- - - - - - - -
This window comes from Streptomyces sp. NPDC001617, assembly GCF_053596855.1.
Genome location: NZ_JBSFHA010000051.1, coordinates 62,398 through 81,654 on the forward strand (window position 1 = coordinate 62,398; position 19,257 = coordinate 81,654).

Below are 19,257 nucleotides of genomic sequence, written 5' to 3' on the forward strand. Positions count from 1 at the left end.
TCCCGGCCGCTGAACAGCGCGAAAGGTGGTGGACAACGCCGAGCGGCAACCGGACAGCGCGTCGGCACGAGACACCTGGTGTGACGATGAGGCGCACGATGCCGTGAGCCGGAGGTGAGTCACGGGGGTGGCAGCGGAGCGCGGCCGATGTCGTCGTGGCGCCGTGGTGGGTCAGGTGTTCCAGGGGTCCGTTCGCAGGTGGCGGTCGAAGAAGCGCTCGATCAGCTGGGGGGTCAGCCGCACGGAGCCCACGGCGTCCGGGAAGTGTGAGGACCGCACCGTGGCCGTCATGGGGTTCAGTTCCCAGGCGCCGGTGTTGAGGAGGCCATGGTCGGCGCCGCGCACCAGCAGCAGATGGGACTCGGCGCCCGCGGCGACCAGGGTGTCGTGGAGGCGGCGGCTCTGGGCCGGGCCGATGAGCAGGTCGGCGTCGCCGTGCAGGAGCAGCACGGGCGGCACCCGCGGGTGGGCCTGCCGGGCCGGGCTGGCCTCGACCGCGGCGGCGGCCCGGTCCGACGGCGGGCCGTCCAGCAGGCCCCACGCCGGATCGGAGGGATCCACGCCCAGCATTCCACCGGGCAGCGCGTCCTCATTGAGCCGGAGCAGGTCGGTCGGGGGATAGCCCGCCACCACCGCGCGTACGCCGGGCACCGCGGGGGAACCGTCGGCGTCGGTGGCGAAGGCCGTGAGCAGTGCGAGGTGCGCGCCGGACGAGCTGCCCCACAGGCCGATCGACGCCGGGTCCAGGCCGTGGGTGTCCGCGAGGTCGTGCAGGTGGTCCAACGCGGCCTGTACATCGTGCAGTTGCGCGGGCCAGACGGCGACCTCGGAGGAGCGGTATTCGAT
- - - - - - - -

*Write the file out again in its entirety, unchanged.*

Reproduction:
This window comes from Streptomyces sp. NPDC001617, assembly GCF_053596855.1.
Genome location: NZ_JBSFHA010000051.1, coordinates 62,398 through 81,654 on the forward strand (window position 1 = coordinate 62,398; position 19,257 = coordinate 81,654).

Below are 19,257 nucleotides of genomic sequence, written 5' to 3' on the forward strand. Positions count from 1 at the left end.
TCCCGGCCGCTGAACAGCGCGAAAGGTGGTGGACAACGCCGAGCGGCAACCGGACAGCGCGTCGGCACGAGACACCTGGTGTGACGATGAGGCGCACGATGCCGTGAGCCGGAGGTGAGTCACGGGGGTGGCAGCGGAGCGCGGCCGATGTCGTCGTGGCGCCGTGGTGGGTCAGGTGTTCCAGGGGTCCGTTCGCAGGTGGCGGTCGAAGAAGCGCTCGATCAGCTGGGGGGTCAGCCGCACGGAGCCCACGGCGTCCGGGAAGTGTGAGGACCGCACCGTGGCCGTCATGGGGTTCAGTTCCCAGGCGCCGGTGTTGAGGAGGCCATGGTCGGCGCCGCGCACCAGCAGCAGATGGGACTCGGCGCCCGCGGCGACCAGGGTGTCGTGGAGGCGGCGGCTCTGGGCCGGGCCGATGAGCAGGTCGGCGTCGCCGTGCAGGAGCAGCACGGGCGGCACCCGCGGGTGGGCCTGCCGGGCCGGGCTGGCCTCGACCGCGGCGGCGGCCCGGTCCGACGGCGGGCCGTCCAGCAGGCCCCACGCCGGATCGGAGGGATCCACGCCCAGCATTCCACCGGGCAGCGCGTCCTCATTGAGCCGGAGCAGGTCGGTCGGGGGATAGCCCGCCACCACCGCGCGTACGCCGGGCACCGCGGGGGAACCGTCGGCGTCGGTGGCGAAGGCCGTGAGCAGTGCGAGGTGCGCGCCGGACGAGCTGCCCCACAGGCCGATCGACGCCGGGTCCAGGCCGTGGGTGTCCGCGAGGTCGTGCAGGTGGTCCAACGCGGCCTGTACATCGTGCAGTTGCGCGGGCCAGACGGCGACCTCGGAGGAGCGGTATTCGAT